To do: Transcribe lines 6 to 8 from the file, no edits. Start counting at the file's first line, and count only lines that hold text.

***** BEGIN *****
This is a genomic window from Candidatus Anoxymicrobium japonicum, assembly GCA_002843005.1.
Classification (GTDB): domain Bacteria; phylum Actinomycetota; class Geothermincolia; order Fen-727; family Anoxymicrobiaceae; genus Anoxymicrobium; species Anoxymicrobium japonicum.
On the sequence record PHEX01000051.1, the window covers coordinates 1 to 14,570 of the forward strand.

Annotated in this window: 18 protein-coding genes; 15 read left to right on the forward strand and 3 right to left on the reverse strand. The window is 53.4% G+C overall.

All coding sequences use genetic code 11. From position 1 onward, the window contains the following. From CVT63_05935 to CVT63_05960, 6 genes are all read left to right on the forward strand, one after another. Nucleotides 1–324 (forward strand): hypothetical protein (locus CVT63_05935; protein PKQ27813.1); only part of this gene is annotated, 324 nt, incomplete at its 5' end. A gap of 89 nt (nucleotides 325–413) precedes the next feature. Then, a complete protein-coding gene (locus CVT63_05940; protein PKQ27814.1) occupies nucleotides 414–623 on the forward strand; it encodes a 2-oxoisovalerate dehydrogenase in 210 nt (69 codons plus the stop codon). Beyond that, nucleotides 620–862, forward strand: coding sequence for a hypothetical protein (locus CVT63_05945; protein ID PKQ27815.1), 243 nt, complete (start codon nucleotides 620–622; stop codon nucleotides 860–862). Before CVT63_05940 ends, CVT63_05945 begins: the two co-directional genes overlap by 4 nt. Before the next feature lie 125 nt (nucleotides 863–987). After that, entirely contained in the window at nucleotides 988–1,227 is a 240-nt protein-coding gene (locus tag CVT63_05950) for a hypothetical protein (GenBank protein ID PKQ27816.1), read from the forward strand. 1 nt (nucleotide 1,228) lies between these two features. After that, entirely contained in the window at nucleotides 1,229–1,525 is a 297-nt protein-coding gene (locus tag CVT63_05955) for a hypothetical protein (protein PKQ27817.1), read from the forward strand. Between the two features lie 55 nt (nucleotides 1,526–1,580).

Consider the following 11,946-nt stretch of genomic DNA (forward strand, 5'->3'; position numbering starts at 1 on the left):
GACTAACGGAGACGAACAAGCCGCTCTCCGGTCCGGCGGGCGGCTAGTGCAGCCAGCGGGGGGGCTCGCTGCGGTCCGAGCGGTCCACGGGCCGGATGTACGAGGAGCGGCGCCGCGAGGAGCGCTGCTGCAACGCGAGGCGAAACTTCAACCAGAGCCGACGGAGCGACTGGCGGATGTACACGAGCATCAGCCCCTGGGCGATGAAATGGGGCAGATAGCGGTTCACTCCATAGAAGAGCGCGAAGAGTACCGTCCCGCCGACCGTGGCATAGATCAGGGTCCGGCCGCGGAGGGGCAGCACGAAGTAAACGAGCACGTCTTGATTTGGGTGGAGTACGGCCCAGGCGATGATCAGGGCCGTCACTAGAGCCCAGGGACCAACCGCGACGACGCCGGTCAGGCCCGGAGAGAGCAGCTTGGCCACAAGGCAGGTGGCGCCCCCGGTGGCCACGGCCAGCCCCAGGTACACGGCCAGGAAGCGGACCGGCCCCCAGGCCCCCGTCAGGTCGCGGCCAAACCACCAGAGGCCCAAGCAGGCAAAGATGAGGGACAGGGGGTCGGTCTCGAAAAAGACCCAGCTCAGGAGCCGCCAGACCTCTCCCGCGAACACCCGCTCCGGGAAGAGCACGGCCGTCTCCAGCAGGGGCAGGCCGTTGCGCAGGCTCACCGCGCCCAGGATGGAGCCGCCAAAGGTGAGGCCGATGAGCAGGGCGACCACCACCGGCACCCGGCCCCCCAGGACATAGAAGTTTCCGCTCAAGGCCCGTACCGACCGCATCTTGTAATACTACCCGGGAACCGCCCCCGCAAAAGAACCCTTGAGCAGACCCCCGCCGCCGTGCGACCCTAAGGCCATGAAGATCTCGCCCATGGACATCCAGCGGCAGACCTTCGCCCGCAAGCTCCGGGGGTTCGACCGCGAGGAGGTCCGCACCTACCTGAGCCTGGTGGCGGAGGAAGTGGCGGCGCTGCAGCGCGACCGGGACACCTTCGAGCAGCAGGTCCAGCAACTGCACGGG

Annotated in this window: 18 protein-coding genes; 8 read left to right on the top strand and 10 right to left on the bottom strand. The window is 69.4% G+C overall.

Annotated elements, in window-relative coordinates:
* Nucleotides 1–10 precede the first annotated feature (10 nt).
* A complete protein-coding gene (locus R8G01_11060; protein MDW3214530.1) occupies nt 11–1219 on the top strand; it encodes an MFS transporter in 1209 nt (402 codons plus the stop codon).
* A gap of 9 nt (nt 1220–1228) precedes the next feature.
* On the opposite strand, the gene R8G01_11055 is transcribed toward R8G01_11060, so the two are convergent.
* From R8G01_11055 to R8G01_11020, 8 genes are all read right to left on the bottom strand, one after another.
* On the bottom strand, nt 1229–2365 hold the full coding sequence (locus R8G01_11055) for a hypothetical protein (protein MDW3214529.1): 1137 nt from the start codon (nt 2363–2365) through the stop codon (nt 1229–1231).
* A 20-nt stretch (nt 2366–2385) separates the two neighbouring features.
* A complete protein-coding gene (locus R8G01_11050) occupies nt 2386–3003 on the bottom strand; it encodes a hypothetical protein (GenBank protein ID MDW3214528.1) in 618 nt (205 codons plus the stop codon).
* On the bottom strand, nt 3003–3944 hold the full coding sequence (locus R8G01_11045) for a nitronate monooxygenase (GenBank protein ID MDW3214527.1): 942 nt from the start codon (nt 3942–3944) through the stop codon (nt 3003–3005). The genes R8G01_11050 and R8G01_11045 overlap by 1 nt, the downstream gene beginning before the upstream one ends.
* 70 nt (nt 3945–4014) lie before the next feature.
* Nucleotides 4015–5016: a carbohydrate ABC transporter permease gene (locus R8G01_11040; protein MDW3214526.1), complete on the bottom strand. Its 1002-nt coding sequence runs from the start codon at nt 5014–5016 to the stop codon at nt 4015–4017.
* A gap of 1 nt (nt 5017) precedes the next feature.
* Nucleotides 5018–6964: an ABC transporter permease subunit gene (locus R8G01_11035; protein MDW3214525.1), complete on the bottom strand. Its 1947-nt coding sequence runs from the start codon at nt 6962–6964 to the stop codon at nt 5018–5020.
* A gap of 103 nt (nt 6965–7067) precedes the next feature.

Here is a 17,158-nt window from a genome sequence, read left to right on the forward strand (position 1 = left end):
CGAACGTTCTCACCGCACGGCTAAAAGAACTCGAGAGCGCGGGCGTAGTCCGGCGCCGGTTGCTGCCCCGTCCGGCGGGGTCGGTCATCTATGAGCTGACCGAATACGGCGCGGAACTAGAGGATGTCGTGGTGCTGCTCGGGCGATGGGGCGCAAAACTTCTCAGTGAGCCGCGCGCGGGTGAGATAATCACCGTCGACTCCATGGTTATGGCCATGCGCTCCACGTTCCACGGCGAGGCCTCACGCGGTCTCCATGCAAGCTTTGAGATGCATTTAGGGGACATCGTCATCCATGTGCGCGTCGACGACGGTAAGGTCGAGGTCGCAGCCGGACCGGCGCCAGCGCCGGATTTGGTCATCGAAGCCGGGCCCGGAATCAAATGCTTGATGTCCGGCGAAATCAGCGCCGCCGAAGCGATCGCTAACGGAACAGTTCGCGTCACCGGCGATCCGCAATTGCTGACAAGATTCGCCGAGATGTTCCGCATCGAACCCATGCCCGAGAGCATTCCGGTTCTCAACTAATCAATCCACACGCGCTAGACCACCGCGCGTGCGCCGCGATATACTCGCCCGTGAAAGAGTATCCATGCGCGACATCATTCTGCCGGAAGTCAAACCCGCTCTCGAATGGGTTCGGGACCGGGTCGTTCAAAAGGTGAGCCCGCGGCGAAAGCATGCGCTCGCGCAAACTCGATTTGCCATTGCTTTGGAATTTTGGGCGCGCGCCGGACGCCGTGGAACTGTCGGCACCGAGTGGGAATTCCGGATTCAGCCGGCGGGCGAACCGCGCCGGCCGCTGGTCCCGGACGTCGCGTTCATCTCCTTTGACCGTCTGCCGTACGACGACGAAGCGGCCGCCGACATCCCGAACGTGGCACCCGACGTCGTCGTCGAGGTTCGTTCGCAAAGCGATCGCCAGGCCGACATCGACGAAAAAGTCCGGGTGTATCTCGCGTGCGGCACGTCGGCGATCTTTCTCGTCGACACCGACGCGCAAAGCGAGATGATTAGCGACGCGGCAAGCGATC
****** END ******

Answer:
Consider the following 11,946-nt stretch of genomic DNA (forward strand, 5'->3'; position numbering starts at 1 on the left):
GACTAACGGAGACGAACAAGCCGCTCTCCGGTCCGGCGGGCGGCTAGTGCAGCCAGCGGGGGGGCTCGCTGCGGTCCGAGCGGTCCACGGGCCGGATGTACGAGGAGCGGCGCCGCGAGGAGCGCTGCTGCAACGCGAGGCGAAACTTCAACCAGAGCCGACGGAGCGACTGGCGGATGTACACGAGCATCAGCCCCTGGGCGATGAAATGGGGCAGATAGCGGTTCACTCCATAGAAGAGCGCGAAGAGTACCGTCCCGCCGACCGTGGCATAGATCAGGGTCCGGCCGCGGAGGGGCAGCACGAAGTAAACGAGCACGTCTTGATTTGGGTGGAGTACGGCCCAGGCGATGATCAGGGCCGTCACTAGAGCCCAGGGACCAACCGCGACGACGCCGGTCAGGCCCGGAGAGAGCAGCTTGGCCACAAGGCAGGTGGCGCCCCCGGTGGCCACGGCCAGCCCCAGGTACACGGCCAGGAAGCGGACCGGCCCCCAGGCCCCCGTCAGGTCGCGGCCAAACCACCAGAGGCCCAAGCAGGCAAAGATGAGGGACAGGGGGTCGGTCTCGAAAAAGACCCAGCTCAGGAGCCGCCAGACCTCTCCCGCGAACACCCGCTCCGGGAAGAGCACGGCCGTCTCCAGCAGGGGCAGGCCGTTGCGCAGGCTCACCGCGCCCAGGATGGAGCCGCCAAAGGTGAGGCCGATGAGCAGGGCGACCACCACCGGCACCCGGCCCCCCAGGACATAGAAGTTTCCGCTCAAGGCCCGTACCGACCGCATCTTGTAATACTACCCGGGAACCGCCCCCGCAAAAGAACCCTTGAGCAGACCCCCGCCGCCGTGCGACCCTAAGGCCATGAAGATCTCGCCCATGGACATCCAGCGGCAGACCTTCGCCCGCAAGCTCCGGGGGTTCGACCGCGAGGAGGTCCGCACCTACCTGAGCCTGGTGGCGGAGGAAGTGGCGGCGCTGCAGCGCGACCGGGACACCTTCGAGCAGCAGGTCCAGCAACTGCACGGG

Annotated in this window: 18 protein-coding genes; 8 read left to right on the top strand and 10 right to left on the bottom strand. The window is 69.4% G+C overall.